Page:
Last, keeping with the apocalyptic theme of the Fallout series, but departing from its cartoonishness in comaprison, is the S.T.A.L.K.E.R. series. I recommend STALKER, Shadow of Chernobyl to start. The key is to download and install the freed mods available for it online, especially an up to date textures pack. Also look at the others. This game will likely take a little while to get into (it sat on my PC for a year before I committed, but in the end it turned out to be the msot atmospheric, and thus genuinely creepy and fun, games that I’ve ever played.

      The above recommendations should keep you busy for a long time, and most of these games are super inexpensive now.

      Dave

      March 11, 2017 at EST am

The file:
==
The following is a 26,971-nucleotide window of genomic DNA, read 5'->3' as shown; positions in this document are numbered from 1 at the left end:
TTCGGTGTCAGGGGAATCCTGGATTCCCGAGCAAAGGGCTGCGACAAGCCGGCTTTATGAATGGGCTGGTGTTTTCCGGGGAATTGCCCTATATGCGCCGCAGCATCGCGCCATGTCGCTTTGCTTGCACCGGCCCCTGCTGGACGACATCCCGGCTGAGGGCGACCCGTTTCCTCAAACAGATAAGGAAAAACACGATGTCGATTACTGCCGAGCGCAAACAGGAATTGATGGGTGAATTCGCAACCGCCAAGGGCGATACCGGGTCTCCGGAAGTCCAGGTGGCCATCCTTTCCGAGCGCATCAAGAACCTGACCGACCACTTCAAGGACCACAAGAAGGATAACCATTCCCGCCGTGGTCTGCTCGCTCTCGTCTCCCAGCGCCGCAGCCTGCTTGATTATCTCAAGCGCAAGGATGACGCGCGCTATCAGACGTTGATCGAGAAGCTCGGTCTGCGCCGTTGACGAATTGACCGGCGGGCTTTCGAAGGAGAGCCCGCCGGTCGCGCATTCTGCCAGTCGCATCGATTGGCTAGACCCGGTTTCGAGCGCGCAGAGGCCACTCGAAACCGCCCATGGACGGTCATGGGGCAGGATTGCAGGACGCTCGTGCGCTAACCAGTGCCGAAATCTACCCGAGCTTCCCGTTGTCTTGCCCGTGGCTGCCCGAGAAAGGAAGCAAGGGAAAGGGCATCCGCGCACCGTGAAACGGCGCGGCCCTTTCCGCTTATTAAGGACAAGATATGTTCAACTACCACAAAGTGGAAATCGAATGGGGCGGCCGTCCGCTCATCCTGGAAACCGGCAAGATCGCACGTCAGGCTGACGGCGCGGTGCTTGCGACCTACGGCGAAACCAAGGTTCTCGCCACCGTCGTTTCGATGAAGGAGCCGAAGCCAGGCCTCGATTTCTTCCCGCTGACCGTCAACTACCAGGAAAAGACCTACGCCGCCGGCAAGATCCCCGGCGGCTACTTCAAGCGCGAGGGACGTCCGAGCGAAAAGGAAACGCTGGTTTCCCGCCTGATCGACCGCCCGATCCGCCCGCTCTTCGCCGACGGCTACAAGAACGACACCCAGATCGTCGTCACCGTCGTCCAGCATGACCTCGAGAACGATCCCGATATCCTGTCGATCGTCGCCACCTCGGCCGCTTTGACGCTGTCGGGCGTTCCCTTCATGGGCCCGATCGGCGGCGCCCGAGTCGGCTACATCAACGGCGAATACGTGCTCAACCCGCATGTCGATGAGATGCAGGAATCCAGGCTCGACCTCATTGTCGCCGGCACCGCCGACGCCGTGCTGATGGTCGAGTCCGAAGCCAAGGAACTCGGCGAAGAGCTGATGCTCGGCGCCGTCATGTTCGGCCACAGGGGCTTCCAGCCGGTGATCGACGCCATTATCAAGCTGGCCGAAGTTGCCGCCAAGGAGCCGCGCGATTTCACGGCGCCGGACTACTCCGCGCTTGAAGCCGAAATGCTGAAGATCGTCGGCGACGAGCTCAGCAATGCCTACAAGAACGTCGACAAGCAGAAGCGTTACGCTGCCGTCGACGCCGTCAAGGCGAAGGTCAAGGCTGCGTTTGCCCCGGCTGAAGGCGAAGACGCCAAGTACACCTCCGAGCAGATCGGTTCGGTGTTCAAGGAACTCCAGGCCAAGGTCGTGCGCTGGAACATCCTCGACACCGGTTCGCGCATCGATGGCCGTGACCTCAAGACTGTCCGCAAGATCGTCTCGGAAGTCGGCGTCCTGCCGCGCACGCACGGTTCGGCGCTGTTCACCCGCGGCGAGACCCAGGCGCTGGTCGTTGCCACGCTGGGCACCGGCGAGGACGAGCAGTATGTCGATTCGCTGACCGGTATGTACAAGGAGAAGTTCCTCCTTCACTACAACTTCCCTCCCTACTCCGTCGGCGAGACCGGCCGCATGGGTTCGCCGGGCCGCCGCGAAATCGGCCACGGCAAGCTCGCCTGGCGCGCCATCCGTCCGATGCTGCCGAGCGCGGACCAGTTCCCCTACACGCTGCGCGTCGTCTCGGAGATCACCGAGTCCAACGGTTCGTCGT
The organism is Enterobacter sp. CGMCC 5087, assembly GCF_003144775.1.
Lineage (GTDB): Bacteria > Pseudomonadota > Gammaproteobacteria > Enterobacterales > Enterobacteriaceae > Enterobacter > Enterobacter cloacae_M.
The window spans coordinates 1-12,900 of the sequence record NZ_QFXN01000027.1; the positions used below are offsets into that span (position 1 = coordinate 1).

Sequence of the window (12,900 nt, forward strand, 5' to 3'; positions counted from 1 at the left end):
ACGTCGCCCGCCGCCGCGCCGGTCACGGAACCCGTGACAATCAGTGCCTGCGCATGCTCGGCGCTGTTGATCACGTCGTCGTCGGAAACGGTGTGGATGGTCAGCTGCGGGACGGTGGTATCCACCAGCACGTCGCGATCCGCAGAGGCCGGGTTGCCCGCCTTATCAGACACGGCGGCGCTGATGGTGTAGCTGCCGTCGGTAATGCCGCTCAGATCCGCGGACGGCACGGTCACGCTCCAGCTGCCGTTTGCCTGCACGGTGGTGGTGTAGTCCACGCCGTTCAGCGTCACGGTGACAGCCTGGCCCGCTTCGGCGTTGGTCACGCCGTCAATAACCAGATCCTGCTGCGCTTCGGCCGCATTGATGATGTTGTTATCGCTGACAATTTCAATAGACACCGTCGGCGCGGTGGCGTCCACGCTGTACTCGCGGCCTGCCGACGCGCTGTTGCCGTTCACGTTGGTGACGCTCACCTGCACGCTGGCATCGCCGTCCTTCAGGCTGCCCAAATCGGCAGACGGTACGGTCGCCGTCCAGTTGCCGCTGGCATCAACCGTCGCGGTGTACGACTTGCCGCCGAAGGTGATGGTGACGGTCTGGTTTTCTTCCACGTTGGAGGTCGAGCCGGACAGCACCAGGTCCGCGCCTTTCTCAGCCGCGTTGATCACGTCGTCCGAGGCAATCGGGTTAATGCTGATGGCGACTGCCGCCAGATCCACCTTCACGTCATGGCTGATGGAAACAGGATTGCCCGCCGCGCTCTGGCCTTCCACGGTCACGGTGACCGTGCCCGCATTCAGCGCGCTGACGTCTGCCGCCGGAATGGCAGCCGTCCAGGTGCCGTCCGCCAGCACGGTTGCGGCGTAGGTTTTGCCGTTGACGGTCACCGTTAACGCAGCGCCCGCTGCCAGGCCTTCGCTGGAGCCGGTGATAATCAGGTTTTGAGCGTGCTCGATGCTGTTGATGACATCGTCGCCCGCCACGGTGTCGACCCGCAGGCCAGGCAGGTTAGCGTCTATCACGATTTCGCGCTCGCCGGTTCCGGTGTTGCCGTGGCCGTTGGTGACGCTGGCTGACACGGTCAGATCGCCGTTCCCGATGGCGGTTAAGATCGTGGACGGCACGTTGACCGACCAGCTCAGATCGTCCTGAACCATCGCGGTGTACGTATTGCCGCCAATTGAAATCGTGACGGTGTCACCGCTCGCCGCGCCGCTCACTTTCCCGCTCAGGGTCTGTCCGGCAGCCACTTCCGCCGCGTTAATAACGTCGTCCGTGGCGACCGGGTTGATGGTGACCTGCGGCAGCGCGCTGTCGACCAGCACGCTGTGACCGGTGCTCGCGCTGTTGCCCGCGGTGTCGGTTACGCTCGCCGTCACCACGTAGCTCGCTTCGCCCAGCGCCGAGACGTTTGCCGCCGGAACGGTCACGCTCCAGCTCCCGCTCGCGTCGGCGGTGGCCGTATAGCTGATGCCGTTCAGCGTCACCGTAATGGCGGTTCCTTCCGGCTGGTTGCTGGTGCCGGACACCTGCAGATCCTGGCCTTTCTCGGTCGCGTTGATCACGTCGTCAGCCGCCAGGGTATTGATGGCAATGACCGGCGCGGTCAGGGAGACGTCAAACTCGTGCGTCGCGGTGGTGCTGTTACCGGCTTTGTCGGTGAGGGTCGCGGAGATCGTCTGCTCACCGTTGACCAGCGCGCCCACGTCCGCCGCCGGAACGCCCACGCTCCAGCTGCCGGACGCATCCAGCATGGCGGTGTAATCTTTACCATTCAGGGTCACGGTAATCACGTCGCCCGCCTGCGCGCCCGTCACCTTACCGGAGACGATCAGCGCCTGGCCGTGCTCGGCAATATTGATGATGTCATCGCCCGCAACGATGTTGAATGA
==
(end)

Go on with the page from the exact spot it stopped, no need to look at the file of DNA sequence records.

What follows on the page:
5. Happens to all of us, brah.

    peterike

    March 10, 2017 at EST am

  6. Lion, as a long-term reader (about 7 years now), I would like to request that you speak in depth to your early financial independence/early retirement experience.

    Anon

    March 10, 2017 at EST am

    • I second this. I’ve always been fascinated with the idea of living without working, and would love to know how someone who’s doing it is doing it. Lion seems very reluctant to say anything about himself out of fear that his real-life identity will be discovered and the thought police will come after him for being an HBDer, but surely it would be possible to address the subject without revealing personal details. Commenters have asked about this numerous times and Lion approves the comments but doesn’t even acknowledge the question.

      Hermes

      March 10, 2017 at EST am

    • We know Lion has a sweet rent controlled apartment that is probably like $1350 a month, and by now has probably inherited a half share of a $600,000 to 900,000 SI house. He also made some decent cash in iRobot but underperormed the bull market by putting too much in oil stocks.

      Pop

      March 10, 2017 at EST pm

  7. My nephew loves this game. I should have bought NVIDIA stock after he mentioned several times that he absolutely needed to upgrade his GPU.